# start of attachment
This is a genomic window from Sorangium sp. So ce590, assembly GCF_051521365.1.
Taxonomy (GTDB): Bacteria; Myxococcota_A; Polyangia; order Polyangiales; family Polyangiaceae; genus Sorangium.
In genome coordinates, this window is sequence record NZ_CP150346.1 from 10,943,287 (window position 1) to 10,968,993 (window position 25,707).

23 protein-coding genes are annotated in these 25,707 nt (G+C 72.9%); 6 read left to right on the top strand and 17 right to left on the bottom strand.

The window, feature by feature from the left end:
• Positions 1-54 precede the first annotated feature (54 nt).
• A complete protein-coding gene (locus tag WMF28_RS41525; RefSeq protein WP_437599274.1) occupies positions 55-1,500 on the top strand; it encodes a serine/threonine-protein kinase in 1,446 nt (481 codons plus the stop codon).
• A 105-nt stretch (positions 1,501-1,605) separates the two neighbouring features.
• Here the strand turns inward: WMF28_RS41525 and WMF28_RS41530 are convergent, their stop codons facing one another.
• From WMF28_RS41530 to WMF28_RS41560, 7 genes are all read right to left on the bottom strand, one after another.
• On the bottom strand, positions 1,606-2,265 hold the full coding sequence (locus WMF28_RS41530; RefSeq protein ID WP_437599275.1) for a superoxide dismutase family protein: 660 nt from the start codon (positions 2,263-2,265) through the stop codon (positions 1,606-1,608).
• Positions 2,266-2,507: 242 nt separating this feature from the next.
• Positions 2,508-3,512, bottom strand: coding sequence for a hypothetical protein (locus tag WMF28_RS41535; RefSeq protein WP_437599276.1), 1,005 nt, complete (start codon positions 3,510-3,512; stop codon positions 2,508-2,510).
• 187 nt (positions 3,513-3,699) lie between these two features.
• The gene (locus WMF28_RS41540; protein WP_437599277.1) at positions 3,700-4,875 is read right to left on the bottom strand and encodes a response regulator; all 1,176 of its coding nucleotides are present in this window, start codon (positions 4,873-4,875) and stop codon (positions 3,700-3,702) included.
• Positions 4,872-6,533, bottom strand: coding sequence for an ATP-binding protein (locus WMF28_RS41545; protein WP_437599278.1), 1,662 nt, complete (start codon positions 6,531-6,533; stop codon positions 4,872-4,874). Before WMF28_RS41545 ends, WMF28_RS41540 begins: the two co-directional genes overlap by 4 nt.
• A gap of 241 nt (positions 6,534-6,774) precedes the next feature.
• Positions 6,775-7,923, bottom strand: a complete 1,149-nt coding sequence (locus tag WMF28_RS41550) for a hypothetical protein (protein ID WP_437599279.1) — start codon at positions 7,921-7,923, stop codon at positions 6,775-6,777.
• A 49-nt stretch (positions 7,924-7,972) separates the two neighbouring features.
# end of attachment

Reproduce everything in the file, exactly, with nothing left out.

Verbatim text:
This is a genomic window from Sorangium sp. So ce590, assembly GCF_051521365.1.
Taxonomy (GTDB): Bacteria; Myxococcota_A; Polyangia; order Polyangiales; family Polyangiaceae; genus Sorangium.
In genome coordinates, this window is sequence record NZ_CP150346.1 from 10,943,287 (window position 1) to 10,968,993 (window position 25,707).

23 protein-coding genes are annotated in these 25,707 nt (G+C 72.9%); 6 read left to right on the top strand and 17 right to left on the bottom strand.

The window, feature by feature from the left end:
• Positions 1-54 precede the first annotated feature (54 nt).
• A complete protein-coding gene (locus tag WMF28_RS41525; RefSeq protein WP_437599274.1) occupies positions 55-1,500 on the top strand; it encodes a serine/threonine-protein kinase in 1,446 nt (481 codons plus the stop codon).
• A 105-nt stretch (positions 1,501-1,605) separates the two neighbouring features.
• Here the strand turns inward: WMF28_RS41525 and WMF28_RS41530 are convergent, their stop codons facing one another.
• From WMF28_RS41530 to WMF28_RS41560, 7 genes are all read right to left on the bottom strand, one after another.
• On the bottom strand, positions 1,606-2,265 hold the full coding sequence (locus WMF28_RS41530; RefSeq protein ID WP_437599275.1) for a superoxide dismutase family protein: 660 nt from the start codon (positions 2,263-2,265) through the stop codon (positions 1,606-1,608).
• Positions 2,266-2,507: 242 nt separating this feature from the next.
• Positions 2,508-3,512, bottom strand: coding sequence for a hypothetical protein (locus tag WMF28_RS41535; RefSeq protein WP_437599276.1), 1,005 nt, complete (start codon positions 3,510-3,512; stop codon positions 2,508-2,510).
• 187 nt (positions 3,513-3,699) lie between these two features.
• The gene (locus WMF28_RS41540; protein WP_437599277.1) at positions 3,700-4,875 is read right to left on the bottom strand and encodes a response regulator; all 1,176 of its coding nucleotides are present in this window, start codon (positions 4,873-4,875) and stop codon (positions 3,700-3,702) included.
• Positions 4,872-6,533, bottom strand: coding sequence for an ATP-binding protein (locus WMF28_RS41545; protein WP_437599278.1), 1,662 nt, complete (start codon positions 6,531-6,533; stop codon positions 4,872-4,874). Before WMF28_RS41545 ends, WMF28_RS41540 begins: the two co-directional genes overlap by 4 nt.
• A gap of 241 nt (positions 6,534-6,774) precedes the next feature.
• Positions 6,775-7,923, bottom strand: a complete 1,149-nt coding sequence (locus tag WMF28_RS41550) for a hypothetical protein (protein ID WP_437599279.1) — start codon at positions 7,921-7,923, stop codon at positions 6,775-6,777.
• A 49-nt stretch (positions 7,924-7,972) separates the two neighbouring features.